Shareholder Coordination, Information Diffusion and Stock Returns

Published date01 November 2017
Date01 November 2017
The Financial Review 52 (2017) 563–595
Shareholder Coordination, Information
Diffusion and Stock Returns
Christos Pantzalis
University of South Florida
Bin Wang
Marquette University
We show that the quality of information-sharing networks linking firms’ institutional
investors has stock return predictability implications. Wefind that firms with high shareholder
coordination experience less local comovement and less post-earnings announcement drift,
consistent with the notion that information-sharing networks facilitate information diffusion
and improve stock price efficiency. In support of the view that coordination acts as an infor-
mation diffusion channel, we document that the stock return performance of firms with high
shareholder coordination leads that of firms with low shareholder coordination.
Keywords: shareholder coordination, information diffusion, return predictability
JEL Classifications: G14, G20, G30
Corresponding author: School of Business Administration, Marquette University, 312 David A.
Straz, Jr. Hall, Milwaukee, WI 53201; Phone: (414) 288-7188; Fax: (414) 288-5756; E-mail:
We would like to thank Richard Warr (the Editor) and two anonymous referees for their thoughtful
comments and suggestions. We also appreciate the many useful comments we receivedfrom participants
at the 2014 Financial Management Association meeting.
C2017 The Eastern Finance Association 563
564 C. Pantzalis and B. Wang/The Financial Review 52 (2017) 563–595
1. Introduction
Firms with good corporate governance are less prone to information asymme-
tries and should be less difficult for outside investorsto analyze. Institutional investors
are instrumental in shaping corporate governance and are generally regarded as im-
portant promoters of sound corporate policies, transparency (Ajinkya, Bhojraj and
Sengupta, 2005), and stock price informativeness (Piotroski and Roulstone, 2004).
However,since institutional investors are not a homogeneous group, but rather a col-
lection of clusters of institutions with different investment orientations and horizons,
their ability to improve corporate governance and firms’ information environment
relies not just on their mere size and resources, but also on their capacity to share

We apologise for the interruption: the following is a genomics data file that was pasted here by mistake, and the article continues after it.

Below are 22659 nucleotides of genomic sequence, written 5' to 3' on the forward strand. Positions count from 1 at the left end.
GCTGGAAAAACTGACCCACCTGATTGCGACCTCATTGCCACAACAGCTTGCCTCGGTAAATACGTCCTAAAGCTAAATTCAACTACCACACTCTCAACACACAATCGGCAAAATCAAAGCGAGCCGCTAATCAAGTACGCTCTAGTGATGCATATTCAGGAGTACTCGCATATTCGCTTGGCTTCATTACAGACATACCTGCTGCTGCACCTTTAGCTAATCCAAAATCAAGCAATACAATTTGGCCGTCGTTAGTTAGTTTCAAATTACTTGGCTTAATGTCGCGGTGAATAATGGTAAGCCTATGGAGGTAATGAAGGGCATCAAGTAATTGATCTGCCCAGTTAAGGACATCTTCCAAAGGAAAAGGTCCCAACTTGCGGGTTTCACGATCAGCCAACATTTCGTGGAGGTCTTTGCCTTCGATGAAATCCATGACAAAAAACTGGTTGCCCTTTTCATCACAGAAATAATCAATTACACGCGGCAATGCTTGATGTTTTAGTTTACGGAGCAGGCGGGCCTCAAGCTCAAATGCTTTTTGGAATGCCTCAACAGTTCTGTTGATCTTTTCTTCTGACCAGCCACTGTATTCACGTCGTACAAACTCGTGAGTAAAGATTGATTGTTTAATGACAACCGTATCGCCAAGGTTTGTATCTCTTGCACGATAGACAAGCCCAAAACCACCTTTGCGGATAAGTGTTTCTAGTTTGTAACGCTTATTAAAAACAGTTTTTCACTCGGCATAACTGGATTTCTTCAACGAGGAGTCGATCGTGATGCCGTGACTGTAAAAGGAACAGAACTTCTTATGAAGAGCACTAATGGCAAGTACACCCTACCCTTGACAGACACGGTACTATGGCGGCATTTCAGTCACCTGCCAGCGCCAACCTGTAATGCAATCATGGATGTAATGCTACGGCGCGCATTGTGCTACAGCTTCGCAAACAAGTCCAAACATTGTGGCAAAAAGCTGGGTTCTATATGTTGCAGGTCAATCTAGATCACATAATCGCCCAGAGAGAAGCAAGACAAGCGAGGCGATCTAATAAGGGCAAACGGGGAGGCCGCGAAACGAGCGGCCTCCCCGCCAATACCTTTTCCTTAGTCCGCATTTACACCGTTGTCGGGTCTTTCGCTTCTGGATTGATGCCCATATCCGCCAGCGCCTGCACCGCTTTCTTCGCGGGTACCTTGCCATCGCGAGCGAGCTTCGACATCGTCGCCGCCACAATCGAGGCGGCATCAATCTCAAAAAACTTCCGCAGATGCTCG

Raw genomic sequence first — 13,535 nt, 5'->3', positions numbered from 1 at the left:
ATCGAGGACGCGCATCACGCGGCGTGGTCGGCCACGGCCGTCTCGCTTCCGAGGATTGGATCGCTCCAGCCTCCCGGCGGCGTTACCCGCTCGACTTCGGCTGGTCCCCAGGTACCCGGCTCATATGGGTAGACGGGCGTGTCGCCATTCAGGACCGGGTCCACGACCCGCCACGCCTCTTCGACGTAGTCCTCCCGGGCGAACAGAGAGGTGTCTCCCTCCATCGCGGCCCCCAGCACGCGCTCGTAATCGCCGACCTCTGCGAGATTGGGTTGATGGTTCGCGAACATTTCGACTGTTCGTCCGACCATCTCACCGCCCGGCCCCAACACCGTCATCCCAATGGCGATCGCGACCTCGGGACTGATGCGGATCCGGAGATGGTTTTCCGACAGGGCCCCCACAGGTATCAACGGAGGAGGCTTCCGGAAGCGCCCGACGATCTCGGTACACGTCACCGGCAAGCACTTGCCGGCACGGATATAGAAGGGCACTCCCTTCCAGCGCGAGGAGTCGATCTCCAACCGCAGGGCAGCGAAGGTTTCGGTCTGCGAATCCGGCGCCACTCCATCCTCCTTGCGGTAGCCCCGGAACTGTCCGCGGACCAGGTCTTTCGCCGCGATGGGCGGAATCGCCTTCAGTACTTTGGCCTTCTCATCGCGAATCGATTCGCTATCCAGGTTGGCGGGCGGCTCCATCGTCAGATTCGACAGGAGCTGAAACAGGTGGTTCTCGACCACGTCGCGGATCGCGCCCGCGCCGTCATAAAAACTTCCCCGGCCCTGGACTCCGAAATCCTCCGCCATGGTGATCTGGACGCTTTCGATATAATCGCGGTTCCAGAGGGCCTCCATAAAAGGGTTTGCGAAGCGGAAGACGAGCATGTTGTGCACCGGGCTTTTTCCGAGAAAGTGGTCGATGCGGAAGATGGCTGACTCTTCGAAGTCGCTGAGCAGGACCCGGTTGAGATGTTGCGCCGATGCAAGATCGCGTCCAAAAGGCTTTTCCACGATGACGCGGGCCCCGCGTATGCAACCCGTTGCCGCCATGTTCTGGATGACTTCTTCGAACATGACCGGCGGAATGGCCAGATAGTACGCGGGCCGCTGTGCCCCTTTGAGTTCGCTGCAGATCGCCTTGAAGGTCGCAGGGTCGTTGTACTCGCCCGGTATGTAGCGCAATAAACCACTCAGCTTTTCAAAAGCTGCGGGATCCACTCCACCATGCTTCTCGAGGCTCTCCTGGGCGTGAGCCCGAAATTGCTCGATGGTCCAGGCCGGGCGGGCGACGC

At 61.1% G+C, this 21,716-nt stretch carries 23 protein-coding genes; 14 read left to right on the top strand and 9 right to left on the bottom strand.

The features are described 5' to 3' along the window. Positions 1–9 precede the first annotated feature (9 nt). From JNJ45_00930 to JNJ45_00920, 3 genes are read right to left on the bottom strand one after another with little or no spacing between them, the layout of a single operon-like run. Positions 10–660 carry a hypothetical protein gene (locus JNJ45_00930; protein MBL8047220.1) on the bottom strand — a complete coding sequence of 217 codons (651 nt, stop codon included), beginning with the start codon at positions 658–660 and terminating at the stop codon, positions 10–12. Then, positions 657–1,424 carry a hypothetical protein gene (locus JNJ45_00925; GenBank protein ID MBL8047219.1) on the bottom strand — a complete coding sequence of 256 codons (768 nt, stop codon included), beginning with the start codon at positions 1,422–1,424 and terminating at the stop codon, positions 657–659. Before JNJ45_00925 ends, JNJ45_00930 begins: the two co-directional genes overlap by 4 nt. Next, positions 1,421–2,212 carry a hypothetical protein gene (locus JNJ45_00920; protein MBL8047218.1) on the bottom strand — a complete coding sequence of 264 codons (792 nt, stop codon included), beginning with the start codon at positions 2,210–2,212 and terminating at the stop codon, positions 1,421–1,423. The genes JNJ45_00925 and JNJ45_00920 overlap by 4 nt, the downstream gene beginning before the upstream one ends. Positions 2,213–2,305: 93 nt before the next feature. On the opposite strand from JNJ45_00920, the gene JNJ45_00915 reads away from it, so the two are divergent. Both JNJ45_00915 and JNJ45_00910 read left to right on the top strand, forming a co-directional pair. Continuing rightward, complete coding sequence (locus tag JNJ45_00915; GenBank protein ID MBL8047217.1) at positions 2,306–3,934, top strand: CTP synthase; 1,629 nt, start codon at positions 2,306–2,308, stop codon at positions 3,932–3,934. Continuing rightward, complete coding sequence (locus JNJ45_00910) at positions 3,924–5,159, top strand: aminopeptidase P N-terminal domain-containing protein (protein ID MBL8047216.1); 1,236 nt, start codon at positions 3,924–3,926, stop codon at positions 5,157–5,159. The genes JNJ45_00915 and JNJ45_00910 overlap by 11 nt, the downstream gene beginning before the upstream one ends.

information with other institutional shareholders.1The transmission of value-relevant
information across the set of a firm’s institutional investors can be greatly facilitated
by the strength of professional and social networks that may exist among institutions.
There is recent evidence (Huang, 2013a,b; Kim, Pantzalis and Wang, 2015) sug-
gesting that coordination among institutions improves corporate governance. What
remains an unexplored question, and the core emphasis of this paper, is whether
the strength of information-sharing networks facilitating coordination among insti-
tutional investors has return predictability implications. The notion that coordination
among institutional investors can help predict returns relies on the premise that in-
stitutional investors’ information-sharing network can be viewed as a flow channel.
This channel allows market value-relevant information to be transmitted to stock
prices of firms lacking shareholder coordination after it has been impounded in stock
prices of peer firms enjoying shareholder coordination.2
Theory suggests that informed investors may have an effect on the speed of
price adjustments to new information. For example, Holden and Subrahmanyam
(1992) and Foster and Viswanathan (1993) extend the classic model of Kyle (1985)
and show that stock prices reflect new information more rapidly as the number of
informed investors increases. Empirical evidence confirms that stocks of firms with
more informed investors adjust to common information faster than stocks of firms
with less informed traders (Brennan, Jegadeesh and Swaminathan, 1993; Badrinath,
Kale and Noe, 1995).
Information-sharing networks play an important role in enhancing market effi-
ciency. Forexample, Colla and Mele (2010) find that price informativeness increases